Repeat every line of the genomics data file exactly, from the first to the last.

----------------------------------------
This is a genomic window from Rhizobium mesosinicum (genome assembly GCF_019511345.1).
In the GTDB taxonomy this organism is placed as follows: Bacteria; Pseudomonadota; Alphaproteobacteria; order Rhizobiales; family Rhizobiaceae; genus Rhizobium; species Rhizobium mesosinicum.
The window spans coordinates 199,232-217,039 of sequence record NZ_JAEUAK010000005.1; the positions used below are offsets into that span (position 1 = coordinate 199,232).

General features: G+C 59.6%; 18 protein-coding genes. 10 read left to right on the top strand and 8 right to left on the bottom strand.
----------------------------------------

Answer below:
This is a genomic window from Rhizobium mesosinicum (genome assembly GCF_019511345.1).
In the GTDB taxonomy this organism is placed as follows: Bacteria; Pseudomonadota; Alphaproteobacteria; order Rhizobiales; family Rhizobiaceae; genus Rhizobium; species Rhizobium mesosinicum.
The window spans coordinates 199,232-217,039 of sequence record NZ_JAEUAK010000005.1; the positions used below are offsets into that span (position 1 = coordinate 199,232).

General features: G+C 59.6%; 18 protein-coding genes. 10 read left to right on the top strand and 8 right to left on the bottom strand.